Apple cider vinegar has become the most sought after vinegar in the health community and for good reason.
Apple cider vinegar comes from apple cider which is made from apple juice. At first, the apple juice is fermented and this creates apple cider. The apple cider is then fermented, being turned into vinegar by a certain bacterium. This bacterium has been credited with providing apple cider vinegar with its health benefits.
Apple Cider Vinegar May Regulate Blood Sugar
Maintaining normal blood sugar is extremely important for overall health, as high blood sugar is often a precursor to various chronic diseases.
According to a study published in the European Journal of Clinical Nutrition, the vinegar can help to lower blood sugar levels after a meal.
In regards to diabetic health, the vinegar can help to also increase insulin sensitivity. Thus then lowers the risk of developing high blood sugar and diabetes. A separate study showed that the ingestion of the vinegar led to an improvement in insulin sensitivity in those dealing with insulin resistance or Type II diabetes.
Apple Cider Vinegar May Encourage Weight Loss
It’s not a quick fix, but apple cider vinegar does have its place in helping you manage your weight. One study showed that it may help to increase feelings of satiety, which can reduce the amount of food you consume, leading to weight loss.
Research also showed how the daily consumption of vinegar led to a loss of belly fat (1). Nonetheless, it’s important to remember that the vinegar isn’t a quick fix. Thus if you’re looking to properly manage your weight- eat a balanced diet and avoid a sedentary lifestyle.
Apple Cider Vinegar May Improve Heart Health
Heart disease is the world’s most common cause of death. Additionally, the main element in this type of vinegar – acetic acid – has been credited with improve heart health. High levels of bad cholesterol increases the risk of a heart attack. One animal study done in rats showed how the vinegar not only reduced bad (LDL) cholesterol but it also increased the good cholesterol.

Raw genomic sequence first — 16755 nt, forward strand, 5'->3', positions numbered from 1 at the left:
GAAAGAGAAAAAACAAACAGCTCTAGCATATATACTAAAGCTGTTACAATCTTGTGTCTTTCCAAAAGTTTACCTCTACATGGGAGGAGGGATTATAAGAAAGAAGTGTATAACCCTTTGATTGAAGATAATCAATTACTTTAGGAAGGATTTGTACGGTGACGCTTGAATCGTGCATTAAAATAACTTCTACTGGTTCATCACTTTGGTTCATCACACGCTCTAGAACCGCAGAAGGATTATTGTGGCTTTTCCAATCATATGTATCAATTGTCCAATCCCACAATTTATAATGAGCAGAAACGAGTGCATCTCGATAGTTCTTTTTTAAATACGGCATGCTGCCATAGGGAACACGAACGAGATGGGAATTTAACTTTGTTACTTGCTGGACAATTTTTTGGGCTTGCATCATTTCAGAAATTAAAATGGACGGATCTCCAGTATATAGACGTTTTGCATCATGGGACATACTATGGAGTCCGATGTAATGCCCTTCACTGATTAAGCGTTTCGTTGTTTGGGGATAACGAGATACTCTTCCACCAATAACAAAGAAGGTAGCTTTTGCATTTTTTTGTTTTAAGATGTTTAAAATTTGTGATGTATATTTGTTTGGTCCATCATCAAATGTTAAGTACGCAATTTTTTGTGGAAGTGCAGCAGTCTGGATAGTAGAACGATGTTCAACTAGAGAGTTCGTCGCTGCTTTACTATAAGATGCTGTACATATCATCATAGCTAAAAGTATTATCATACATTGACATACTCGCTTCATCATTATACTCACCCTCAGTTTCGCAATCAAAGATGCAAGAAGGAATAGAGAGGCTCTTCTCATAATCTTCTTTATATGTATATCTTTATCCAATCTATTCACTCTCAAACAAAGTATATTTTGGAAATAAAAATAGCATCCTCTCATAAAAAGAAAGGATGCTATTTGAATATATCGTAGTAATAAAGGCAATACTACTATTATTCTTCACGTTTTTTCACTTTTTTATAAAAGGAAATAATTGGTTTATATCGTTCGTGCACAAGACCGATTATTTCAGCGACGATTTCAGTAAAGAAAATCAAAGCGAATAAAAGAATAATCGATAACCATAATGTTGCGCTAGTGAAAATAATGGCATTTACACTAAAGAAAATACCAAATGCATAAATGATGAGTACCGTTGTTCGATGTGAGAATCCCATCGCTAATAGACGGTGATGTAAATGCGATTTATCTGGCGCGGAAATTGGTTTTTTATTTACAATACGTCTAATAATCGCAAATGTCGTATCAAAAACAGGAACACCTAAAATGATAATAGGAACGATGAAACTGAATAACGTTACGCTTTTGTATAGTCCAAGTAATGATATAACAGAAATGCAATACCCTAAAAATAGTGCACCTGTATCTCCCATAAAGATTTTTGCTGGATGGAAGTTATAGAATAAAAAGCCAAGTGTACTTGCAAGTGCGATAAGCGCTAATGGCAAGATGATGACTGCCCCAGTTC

High blood pressure increases the risk for stroke and heart disease. A separate Japanese animal study saw rats being supplemented with acetic acid. They later noted a reduction in blood pressure levels (2).
Granted, more human studies are definitely needed in regards to the vinegars’ effect on heart health. However, in the meantime, you can help to lower both your cholesterol and blood pressure levels by avoiding these foods.
Apple Cider Vinegar May Improve Skin Health
Purchasing an apple cider vinegar toner could be the best thing you do for your skin.
One of the elements found in the vinegar has been credited with being able to combat acne. According to a study published in the Journal of Cosmetic Dermatology, lactic acid can help to treat acne scars by improving both the pigmentation and appearance of the skin.
Aside from the body, you can also use apple cider vinegar to clean your fruits and vegetables. It’s been proven that apple cider vinegar can effectively remove any germs or toxins that may still be lingering on the fruits and vegetables.
There are three types of apple cider vinegar that are considered the healthiest. The three types include organic, raw and unfiltered apple cider vinegar.
How To Consume It
Although apple cider vinegar can provide plenty of health benefits, overconsumption can lead to issues such as tooth erosion or throat burn.
You can incorporate apple cider vinegar into your diet by adding it to salad dressings or other homemade sauces. If you’d rather drink it, be sure to dilute it in water (use a dosage of 1 teaspoon to 2 tablespoons) and remember to never drink it straight.
Although apple cider vinegar can be used in a wide number of ways, it should never be seen as a quick fix to your health problems. View it more as a supplement to be paired with a healthy diet and active lifestyle.